Employee training in cyber-security needs be more than just a box-ticking exercise if SMEs are to maintain the water tightness of their organisations.
By Dave Eaton.
Current security communication, education and training (CET) is mostly delivered in the form of generic web-based training with lack lustre security quizzes – only indicating that employees have read through pages and know the answers to questions. It doesn’t mean they’ll adopt secure behaviours as they go about their daily tasks.
The lack of reliable indicators means senior management is left questioning whether security behaviour is actually followed in practice. Today, New Zealand employee’s attention is consumed with messages about health and safety, sustainability, regulation, and security. All of these are secondary activities and often end up being lost in the background noise of multiple corporate messages.
With most New Zealand businesses falling into the SME category, they need a framework for security awareness that employees will actually engage with, and empower them to become the strongest link, rather than a chink in the armour defending the organisation.
The first step is security hygiene, ensuring recommended security behaviours can be adopted by employees in a productive way. CET must be tailored to specific groups of employees, and deliver skills that are relevant to their individual tasks. It is unrealistic, and a waste of company resources, to try and mould every employee into a fully-fledged security expert.
“SMEs need a framework for security awareness that employees will actually engage with, and empower them to become the strongest link, rather than a chink in the armour defending the organisation.”
Programmes should be creative and fresh, and most crucially, adapted to regional and national cultures.
Untargeted content and unrealistic demands reduces the willingness of employees to take an active role in protecting their company’s information assets.
Depending on different needs, there are so many creative ways to improve security behaviours and culture. The secret is engaging your people in the right way, so they can convert learning into tangible action and new behaviour. The standard-bearer for this approach is the Air New Zealand safety video; an age-old topic re-invigorated by fresh approaches to keep people engaged, informed and interested.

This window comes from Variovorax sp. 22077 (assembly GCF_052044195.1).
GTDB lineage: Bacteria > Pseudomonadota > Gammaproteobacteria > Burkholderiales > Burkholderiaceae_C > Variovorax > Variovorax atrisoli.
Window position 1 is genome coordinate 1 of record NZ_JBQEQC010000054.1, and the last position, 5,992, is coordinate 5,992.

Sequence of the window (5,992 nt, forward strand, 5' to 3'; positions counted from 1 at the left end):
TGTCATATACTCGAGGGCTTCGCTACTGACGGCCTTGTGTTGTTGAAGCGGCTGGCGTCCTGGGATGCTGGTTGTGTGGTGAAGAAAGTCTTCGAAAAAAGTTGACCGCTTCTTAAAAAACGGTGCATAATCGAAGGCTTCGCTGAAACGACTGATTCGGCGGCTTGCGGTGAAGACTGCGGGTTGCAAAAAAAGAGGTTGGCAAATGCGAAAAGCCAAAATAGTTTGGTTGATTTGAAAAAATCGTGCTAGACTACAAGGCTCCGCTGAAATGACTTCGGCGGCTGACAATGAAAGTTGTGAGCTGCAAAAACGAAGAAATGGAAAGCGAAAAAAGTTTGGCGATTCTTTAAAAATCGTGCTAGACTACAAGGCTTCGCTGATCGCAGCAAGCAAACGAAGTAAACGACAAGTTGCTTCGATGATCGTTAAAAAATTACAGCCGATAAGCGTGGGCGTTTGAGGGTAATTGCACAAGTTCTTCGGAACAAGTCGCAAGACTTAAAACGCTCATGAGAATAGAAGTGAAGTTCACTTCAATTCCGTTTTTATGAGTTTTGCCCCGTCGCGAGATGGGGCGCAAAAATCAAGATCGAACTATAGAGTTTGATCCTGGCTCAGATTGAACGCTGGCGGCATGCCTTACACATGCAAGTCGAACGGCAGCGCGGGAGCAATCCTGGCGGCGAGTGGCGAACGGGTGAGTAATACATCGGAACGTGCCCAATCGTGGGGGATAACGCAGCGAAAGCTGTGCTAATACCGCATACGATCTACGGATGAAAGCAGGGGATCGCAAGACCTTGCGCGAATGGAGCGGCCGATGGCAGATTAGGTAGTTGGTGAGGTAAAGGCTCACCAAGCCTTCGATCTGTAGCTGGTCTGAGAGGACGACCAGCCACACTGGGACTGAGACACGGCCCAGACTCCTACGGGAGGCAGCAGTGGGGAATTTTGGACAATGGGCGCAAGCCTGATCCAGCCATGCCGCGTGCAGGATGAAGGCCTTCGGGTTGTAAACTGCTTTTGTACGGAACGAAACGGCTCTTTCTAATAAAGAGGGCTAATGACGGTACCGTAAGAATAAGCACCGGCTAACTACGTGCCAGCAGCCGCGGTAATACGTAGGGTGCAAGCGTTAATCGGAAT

Selling employees on a cyber-security culture
Most employees interact with information and technology that is essential to the functioning of the organisation. If they’re not able or willing to protect these assets, the organisation is at risk.
Employees should understand what to protect, why they should want to protect it, how the organisation can help them with this, and how successes and mistakes can be used as opportunities to learn and improve.
Security behaviour is largely dependent on an employees’ personal perception of risk and in New Zealand there is still the false belief that we are somewhat protected from cyber risk given our geographic location. These perceptions can be changed. An organisation’s goals, culture, and technologies can change over time, too. As the threat landscape continuously changes, security knowledge and skills among novices and even among experts needs to evolve constantly.
Most employees are not hired or remunerated for their security expertise, but for their contribution to the business. And when remuneration is linked to productivity, most employees will not adopt security behaviours that severely hamper their performance. Before mandating a security behaviour, an organisation needs to ensure that behaviour can be complied with, without routinely blocking productivity.
More than just ticking the boxes
Humans are not computers that replace an existing behaviour with a new one immediately, and not all people internalise and use skills in the same way. The expectation that behaviour will improve if users know the facts is not correct.
CET should be seen as an enabler that supports the organisation’s goals. Current approaches are far from efficient. Employee’s perception regarding the importance of security in their jobs shows SMEs need to:
- Maintain relevance – Training should be ongoing as the organisation changes and employees move into and across roles, with a focus on what is necessary for their jobs.
- Plan for learning to happen naturally – Repetition of new skills reinforces learning, but training should not overwhelm employees with information or take up excessive paid work time.
- Give thought to the overall package – A joined-up approach for communicating security awareness within the organisation provides internal consistency and measuring progress for targeting remediation activities if training is insufficient.
- Share the enthusiasm – CET should be creative, fresh, and targeted to employees’ working practices, where an interactive element further involves the individual.
This will enable your organisation to build an effective and sustainable IT security system and culture that cuts across processes, hierarchies, and roles. A clear view of the organisation, its culture, and interdependencies means security awareness can be targeted to specific groups of employees, delivering a set of security skills relevant to your company.
Dave Eaton is chief technologist for Hewlett Packard Enterprise NZ.